Folic acid deficiency in the early stages of pregnancy increases the risk of fetal malformations, intrauterine growth retardation and premature birth. Taking folic acid before conception reduces the risk of the fetus developing a defect by up to 70% neural tube. The neural tube is a structure of the embryo from which the central nervous system (brain, skull, spine, etc.) develops. When this structure does not close properly and completely during the first weeks of pregnancy, the unborn child develops severe malformations, which will be present at birth (congenital), known as neural tube defects (Dtn). They include: spina bifida (defect in the formation of the spinal column), anencephaly (absence of a large part of the brain and skull) and encephalocele (alteration due to a defect in the closure of the skull bones).

Folic acid deficiencies can also increase the risk of other malformations, in particular: certain cardiovascular defects present at birth, malformations of the lips and palate (cleft lip and palate), urinary tract and limb formation defects.

Often, the woman in the first month of gestation does not know that she is in this state and unfortunately, when she has the suspicion or confirmation of an ongoing pregnancy, many embryonic structures, including the neural tube, have concluded their development.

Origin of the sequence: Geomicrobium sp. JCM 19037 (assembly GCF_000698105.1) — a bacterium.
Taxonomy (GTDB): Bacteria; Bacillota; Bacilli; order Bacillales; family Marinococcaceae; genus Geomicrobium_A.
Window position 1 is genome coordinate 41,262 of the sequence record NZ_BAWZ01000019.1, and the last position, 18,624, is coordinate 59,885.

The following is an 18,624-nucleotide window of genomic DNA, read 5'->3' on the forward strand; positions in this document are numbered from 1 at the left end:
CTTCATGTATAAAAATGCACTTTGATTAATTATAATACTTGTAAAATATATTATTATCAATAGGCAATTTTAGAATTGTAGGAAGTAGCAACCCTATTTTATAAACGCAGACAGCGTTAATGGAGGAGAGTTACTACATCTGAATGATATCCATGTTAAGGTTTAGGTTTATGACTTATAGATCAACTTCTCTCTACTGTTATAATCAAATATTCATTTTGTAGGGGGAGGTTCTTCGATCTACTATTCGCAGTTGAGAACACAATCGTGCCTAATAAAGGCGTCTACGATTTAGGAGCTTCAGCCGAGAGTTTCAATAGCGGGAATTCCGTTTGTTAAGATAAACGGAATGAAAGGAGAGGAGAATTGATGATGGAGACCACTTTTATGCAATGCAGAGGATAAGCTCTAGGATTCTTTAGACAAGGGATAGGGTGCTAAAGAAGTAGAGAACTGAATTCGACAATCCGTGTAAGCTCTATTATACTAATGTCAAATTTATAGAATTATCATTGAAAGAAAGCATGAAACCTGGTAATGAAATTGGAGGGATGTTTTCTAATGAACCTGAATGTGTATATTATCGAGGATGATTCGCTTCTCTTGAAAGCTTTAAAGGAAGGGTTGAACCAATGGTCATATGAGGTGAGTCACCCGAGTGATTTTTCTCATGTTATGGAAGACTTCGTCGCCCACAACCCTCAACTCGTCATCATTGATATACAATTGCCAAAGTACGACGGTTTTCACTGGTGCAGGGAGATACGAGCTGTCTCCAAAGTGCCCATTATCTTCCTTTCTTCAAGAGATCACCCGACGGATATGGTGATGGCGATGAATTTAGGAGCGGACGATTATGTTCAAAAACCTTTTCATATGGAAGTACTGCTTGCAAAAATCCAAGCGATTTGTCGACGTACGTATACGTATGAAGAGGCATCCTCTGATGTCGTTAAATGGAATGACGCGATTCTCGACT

Therefore, for effective prevention it is essential that the woman begins to take 0.4 milligrams (mg) per day of folic acid from the moment she is planning to become pregnant.

According to Official recommendation for the prevention of birth defects it is necessary to start taking folic acid at least 1 month before conception and for the entire period in which pregnancy is sought up to the 3rd month of gestation.

Women at higher risk (with previous pregnancies in which neural tube defects or repeated miscarriages have occurred, or with diabetes, celiac disease or other malabsorptive diseases or who are taking antiepileptic drugs or folic acid antagonists), may needing larger quantities than recommended.


Council for Agricultural Research and Analysis of the Agricultural Economy (CREA). Guidelines for healthy eating

Italian Society of Human Nutrition (SINU). VITAMINS - Average requirement (AR), 2014

In-depth link

EpiCentro (ISS). Folic acid and folate

Ministry of Health. Folic acid and pregnancy ... sooner is better!

Grenade O, Carbone P, Mantovani A, Taruscio D (Ed.). Primary prevention of congenital malformations: activities of the Italian Folic Acid Promotion Network. Rome: Higher Institute of Health; 2013. (ISTISAN reports 13/28).